The net is a strange place. On Twitter, I said that horsesex is a bit like the Spanish Inquisition. It made sense in the conversation i was having. I meant in the sense that one doesn’t expect it, but on Google, sadly, it’s become the norm to search for something like pink lipstick and end up with a woman and a doberman.
I’d landed on a wiki page (i’m not sure what part of the whole wiki thing i was in, i just remember seeing “wiki” – i know that it saying wiki did not mean it was Wikipedia) that contained a movie of a man trying to do it with a horse (or rather, letting the horse do him), and succeeding.
The text mentioned that the short movie i was watching (with my mouth hanging open, i might add, i was stunned), was the adventures of a man quite famous in animal porn circles. (No, i’m not posting a link to illegal things. If you can’t use Google, you don’t deserve your own illegal things, besides, i got freaked and cleaned my computer after that.)
He’d managed to make this movie into a kind of snuff film too, by getting so severely injured internally that he died later (so i read). I wasn’t thinking it was a hot movie, but i’d been impressed purely that he was actually doing it with a horse. However, that bit of news took all the lustre off it. I keep telling you, some things are supposed to stay fantasies.
Okay, so that particular bit of the net, i’d rather not have slithered into, but generally I love the serendipity, the happy chances that drive my searches off into wild and wonderful places. On the other hand, for those who hate vagueness, and weird connections, there’s a new thing.
Wolfram Alpha is not a new wolf porn site, but instead a new kind of search engine that actually calculates results for you, does graphs, has algorithms, and doesn’t show you horsesex when you’re looking for politics.
For instance, if you type your first name into Wolfram Alpha, (at least this happened to me), it will assume it’s a name, then tell you how popular the name is, and show you (among other graphs and charts and scientific links) a graph of popularity of that name over the last 100 years or so.
Unlike Google, which will usually give you meanings for that name, porn stars with that name, bloggers with that name, highschool kids on MySpace with that name, and so on, Wolfram Alpha gives you bare facts. It doesn’t tell you how the name derives, for instance, but how many people were named it last year. It’s supposed to be curated data – checked by people.
Wolfram Alpha falls over pretty fast at the moment, or is very ethnocentric – i can flummox it by typing in Western Australia or Population of Western Australia, and it gives me data for Western USA. Here’s the creator’s blog about how, why and what.
I typed in Australia, and got the population of Western Australia eventually, (my home state), but it’s a tad user-hostile to my mind. Very nice streamlined-looking pages. However, i don’t know where they’re getting this supposedly-curated data, because I know Wolfram Alpha is wrong when it says literacy is at 99% in Australia.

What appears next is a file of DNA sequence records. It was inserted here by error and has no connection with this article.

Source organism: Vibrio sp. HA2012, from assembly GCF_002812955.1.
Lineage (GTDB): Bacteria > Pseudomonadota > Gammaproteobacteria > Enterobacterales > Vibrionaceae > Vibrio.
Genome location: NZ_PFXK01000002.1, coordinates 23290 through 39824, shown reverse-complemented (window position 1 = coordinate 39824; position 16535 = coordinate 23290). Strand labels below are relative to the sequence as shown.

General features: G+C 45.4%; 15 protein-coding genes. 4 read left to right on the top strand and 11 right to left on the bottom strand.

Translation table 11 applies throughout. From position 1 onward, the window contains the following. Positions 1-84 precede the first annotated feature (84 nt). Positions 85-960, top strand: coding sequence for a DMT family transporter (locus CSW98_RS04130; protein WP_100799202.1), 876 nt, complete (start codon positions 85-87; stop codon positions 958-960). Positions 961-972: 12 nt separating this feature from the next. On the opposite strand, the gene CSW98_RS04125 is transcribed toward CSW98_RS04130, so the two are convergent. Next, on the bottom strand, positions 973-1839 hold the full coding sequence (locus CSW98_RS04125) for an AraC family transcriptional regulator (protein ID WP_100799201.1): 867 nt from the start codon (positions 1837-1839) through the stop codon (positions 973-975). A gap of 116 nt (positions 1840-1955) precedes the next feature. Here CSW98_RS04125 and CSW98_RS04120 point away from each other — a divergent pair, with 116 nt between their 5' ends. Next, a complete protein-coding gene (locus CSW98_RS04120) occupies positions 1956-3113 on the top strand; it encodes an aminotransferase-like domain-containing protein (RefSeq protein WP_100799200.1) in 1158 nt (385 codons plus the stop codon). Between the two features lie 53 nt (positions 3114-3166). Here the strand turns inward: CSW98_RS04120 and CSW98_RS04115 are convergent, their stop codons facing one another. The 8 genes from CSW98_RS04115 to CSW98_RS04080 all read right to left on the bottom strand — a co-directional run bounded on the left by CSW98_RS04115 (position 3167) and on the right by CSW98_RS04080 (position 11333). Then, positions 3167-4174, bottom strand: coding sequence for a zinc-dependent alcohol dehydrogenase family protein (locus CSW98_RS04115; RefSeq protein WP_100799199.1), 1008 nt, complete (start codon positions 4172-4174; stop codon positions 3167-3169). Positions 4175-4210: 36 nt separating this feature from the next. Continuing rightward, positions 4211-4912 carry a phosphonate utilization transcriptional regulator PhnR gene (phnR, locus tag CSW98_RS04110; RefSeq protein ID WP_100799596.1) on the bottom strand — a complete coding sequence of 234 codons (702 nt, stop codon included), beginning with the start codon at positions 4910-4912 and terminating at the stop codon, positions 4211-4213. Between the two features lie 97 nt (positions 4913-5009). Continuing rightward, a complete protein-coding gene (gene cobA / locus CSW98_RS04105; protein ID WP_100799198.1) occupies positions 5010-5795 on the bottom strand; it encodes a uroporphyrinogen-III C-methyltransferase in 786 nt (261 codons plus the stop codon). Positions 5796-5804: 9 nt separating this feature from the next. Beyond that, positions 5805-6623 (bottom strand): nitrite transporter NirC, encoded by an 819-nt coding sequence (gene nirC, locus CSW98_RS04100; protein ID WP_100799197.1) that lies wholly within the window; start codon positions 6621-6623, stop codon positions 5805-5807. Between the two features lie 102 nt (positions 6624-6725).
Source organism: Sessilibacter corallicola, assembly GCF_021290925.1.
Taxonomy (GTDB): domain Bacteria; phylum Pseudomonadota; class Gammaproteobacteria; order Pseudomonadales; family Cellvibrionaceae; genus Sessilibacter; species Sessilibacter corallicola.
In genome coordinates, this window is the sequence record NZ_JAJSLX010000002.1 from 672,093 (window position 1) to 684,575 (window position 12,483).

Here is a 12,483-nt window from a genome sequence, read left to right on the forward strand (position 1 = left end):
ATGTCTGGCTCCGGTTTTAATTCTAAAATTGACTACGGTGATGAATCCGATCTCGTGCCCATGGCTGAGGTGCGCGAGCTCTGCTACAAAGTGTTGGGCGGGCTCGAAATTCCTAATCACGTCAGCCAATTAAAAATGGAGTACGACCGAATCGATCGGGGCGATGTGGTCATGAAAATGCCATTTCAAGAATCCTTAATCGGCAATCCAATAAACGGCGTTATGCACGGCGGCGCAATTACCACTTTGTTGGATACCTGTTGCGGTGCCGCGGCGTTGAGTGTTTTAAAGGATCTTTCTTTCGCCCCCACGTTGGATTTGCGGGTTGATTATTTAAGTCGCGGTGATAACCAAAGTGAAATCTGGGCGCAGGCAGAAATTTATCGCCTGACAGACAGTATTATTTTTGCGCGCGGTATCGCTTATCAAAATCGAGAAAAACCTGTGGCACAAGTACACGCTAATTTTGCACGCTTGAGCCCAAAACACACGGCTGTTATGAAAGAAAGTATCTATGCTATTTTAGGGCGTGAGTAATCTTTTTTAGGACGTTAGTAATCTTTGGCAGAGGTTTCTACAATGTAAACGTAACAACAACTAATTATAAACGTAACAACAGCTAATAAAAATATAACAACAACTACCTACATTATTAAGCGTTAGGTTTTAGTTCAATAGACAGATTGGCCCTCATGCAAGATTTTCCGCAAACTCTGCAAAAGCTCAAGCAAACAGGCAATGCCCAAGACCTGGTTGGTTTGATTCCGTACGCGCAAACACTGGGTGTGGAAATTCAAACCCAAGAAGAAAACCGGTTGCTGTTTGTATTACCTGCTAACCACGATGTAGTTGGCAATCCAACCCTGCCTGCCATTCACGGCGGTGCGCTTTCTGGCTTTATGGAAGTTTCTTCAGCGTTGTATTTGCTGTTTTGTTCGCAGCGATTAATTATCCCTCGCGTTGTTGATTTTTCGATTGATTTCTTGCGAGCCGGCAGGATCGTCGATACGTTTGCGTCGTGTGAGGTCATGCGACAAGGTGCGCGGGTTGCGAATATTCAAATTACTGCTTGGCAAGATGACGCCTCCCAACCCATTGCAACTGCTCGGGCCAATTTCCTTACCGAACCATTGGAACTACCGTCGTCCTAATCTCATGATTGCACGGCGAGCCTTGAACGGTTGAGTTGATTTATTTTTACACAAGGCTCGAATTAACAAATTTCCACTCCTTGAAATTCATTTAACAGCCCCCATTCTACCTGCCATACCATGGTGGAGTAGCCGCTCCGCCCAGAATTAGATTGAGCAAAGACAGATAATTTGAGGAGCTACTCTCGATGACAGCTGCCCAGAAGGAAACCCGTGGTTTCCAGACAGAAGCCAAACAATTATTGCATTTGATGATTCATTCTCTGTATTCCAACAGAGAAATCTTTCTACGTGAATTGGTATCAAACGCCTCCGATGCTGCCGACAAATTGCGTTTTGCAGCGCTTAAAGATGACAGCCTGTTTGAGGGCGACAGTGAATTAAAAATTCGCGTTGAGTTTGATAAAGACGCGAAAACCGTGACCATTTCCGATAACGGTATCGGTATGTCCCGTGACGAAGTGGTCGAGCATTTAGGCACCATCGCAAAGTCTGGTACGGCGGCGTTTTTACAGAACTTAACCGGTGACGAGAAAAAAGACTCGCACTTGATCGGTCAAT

As in the rest of the Western World (USA, Europe) – it’s around 75% for basic literacy and numeracy, (can read road signs, simple menus, and count to 100). One in four can’t read or do very basic arithmetic. Only about 50% of people can actually read well enough to understand a novel or a long blog post, or have the numerical skills to sort out their credit card or bank statement. Those are some shocking statistics.
Anyway, so despite the slickness, am not so far impressed with Wolfram Alpha – and its pretence at being the only answer or result, and the correct one, is downright misleading. It sited Canberra (Australia’s capital) some distance to the east of where it is, though that may be the fault of Google Earth which it was linked to.
Google Earth is rather notorious for not putting things where they should be, but it’s a good basic aerial map – though if you want accuracy and directions, I use Whereis.com but take into account (at least locally), that if they say 35 minutes travelling time, it will be closer to 40-45.
There are a few things that have come up with Twitter lately – things i knew, that other people didn’t. For instance, in this example, me typing to asilannax (who i’m just using in this example, not because she was someone i gave a tip to) about Gene Simmonds of Kiss….
Me, i prefer to make friends (and Valuable Acquaintances) instead. I’ve been making friends on the net (then meeting them in real life) for over a decade – i know others who’ve been doing it for over 20 years. Twitter’s just a new method, before Twitter there were chat rooms and instant messengers.